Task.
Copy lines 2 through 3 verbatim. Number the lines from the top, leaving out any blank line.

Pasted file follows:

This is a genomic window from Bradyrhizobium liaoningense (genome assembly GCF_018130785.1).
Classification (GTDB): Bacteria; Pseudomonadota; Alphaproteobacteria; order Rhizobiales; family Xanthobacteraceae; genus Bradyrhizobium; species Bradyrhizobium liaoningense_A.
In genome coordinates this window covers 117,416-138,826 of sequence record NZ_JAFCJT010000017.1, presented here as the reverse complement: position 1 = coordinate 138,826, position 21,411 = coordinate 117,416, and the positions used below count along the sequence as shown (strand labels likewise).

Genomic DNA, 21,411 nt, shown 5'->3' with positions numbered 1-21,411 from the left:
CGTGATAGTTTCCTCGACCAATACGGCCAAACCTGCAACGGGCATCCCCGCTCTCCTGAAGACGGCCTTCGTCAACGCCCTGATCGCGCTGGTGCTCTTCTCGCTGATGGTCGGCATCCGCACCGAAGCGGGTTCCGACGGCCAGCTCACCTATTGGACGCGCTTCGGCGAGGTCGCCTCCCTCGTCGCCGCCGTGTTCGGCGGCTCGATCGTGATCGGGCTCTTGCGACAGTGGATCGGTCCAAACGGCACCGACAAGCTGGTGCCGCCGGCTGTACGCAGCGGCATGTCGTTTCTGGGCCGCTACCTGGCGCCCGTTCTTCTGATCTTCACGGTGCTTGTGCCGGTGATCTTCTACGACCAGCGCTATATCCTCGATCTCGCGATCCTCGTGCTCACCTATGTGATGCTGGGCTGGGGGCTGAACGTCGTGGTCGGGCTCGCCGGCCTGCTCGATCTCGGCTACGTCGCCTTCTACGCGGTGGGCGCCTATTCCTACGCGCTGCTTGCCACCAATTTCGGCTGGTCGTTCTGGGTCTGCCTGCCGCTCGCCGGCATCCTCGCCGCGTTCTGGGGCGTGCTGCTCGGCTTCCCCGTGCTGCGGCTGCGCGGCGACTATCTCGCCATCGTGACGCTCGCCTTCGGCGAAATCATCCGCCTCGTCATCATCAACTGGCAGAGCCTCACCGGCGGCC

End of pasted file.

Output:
Classification (GTDB): Bacteria; Pseudomonadota; Alphaproteobacteria; order Rhizobiales; family Xanthobacteraceae; genus Bradyrhizobium; species Bradyrhizobium liaoningense_A.
In genome coordinates this window covers 117,416-138,826 of sequence record NZ_JAFCJT010000017.1, presented here as the reverse complement: position 1 = coordinate 138,826, position 21,411 = coordinate 117,416, and the positions used below count along the sequence as shown (strand labels likewise).